It’s quite obvious that US President Donald Trump’s key objective in his trade war is to contain China – China’s tech sector, in particular.
By prohibiting American companies from selling patents, chips and software like the Android system to Chinese tech firms, Trump is trying to cripple Chinese manufacturers.
The ban will also apply to products or technologies provided by European or Japanese companies, if the ratio of US-derived content exceeds 25 percent by market value.
Trump’s move could paralyze China’s manufacturing chain for tech products and force manufacturers to move their factories to Southeast Asia and other regions.
Washington is concerned that China, already a global manufacturing hub, will one day become dominant in the making of tech products.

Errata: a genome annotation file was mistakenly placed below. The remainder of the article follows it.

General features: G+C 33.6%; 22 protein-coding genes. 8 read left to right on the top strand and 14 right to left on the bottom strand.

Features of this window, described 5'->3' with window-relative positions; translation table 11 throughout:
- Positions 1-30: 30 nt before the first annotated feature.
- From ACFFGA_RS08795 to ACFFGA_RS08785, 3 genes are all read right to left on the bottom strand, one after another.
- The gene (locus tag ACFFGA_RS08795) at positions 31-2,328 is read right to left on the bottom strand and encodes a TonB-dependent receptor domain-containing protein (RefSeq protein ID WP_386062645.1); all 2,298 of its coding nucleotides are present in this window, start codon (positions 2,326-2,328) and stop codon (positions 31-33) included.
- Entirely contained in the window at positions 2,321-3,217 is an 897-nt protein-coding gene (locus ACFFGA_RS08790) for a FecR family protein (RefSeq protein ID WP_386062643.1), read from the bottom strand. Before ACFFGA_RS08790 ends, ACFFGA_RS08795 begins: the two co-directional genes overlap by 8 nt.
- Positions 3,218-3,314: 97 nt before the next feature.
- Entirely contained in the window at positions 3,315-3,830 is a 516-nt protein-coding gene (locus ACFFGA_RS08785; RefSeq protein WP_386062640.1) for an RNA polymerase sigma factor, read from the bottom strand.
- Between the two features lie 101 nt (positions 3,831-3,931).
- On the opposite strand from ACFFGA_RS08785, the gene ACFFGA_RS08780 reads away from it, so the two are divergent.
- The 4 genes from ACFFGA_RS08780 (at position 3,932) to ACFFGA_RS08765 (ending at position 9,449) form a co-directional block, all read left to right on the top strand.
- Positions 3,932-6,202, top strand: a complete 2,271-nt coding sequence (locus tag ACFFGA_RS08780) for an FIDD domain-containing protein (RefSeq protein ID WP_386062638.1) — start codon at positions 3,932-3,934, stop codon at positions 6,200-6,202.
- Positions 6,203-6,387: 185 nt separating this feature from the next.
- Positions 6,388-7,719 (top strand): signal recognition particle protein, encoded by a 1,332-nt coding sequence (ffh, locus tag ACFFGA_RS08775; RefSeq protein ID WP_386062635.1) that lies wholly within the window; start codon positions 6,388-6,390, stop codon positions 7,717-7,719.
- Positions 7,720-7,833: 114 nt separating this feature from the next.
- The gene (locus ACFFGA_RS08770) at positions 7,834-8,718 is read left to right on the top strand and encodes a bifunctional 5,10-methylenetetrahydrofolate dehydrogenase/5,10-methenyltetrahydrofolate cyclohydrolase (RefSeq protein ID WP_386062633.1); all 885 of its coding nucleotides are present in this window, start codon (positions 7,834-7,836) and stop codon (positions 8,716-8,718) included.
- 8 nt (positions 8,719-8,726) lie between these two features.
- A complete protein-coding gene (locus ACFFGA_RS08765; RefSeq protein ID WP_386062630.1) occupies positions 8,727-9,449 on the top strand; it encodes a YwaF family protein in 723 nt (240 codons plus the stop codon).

The manufacturing chain will naturally extend into research and development activities in the upstream, eating into US firms’ lunch.
China produces more than 3 million college science and engineering graduates every year. It’s understandable that Washington fears that it might lose the last chance to contain China if it does not take action now.
This trade and tech war is gradually turning into a race between the US R&D-driven industry chain and China’s manufacturing-led supply chain.
But the escalating trade war may encourage some companies in other nations to develop products that contain core American technology with the ratio of US-derived content just below 25 percent to get around the US ban and sell to the huge China market.
That way, the ban could backfire and trigger the R&D industry chain in the US to move to other nations. That’s the last thing Trump would want to see.
This article appeared in the Hong Kong Economic Journal on Jun 11
Translation by Julie Zhu
[Chinese version 中文版]
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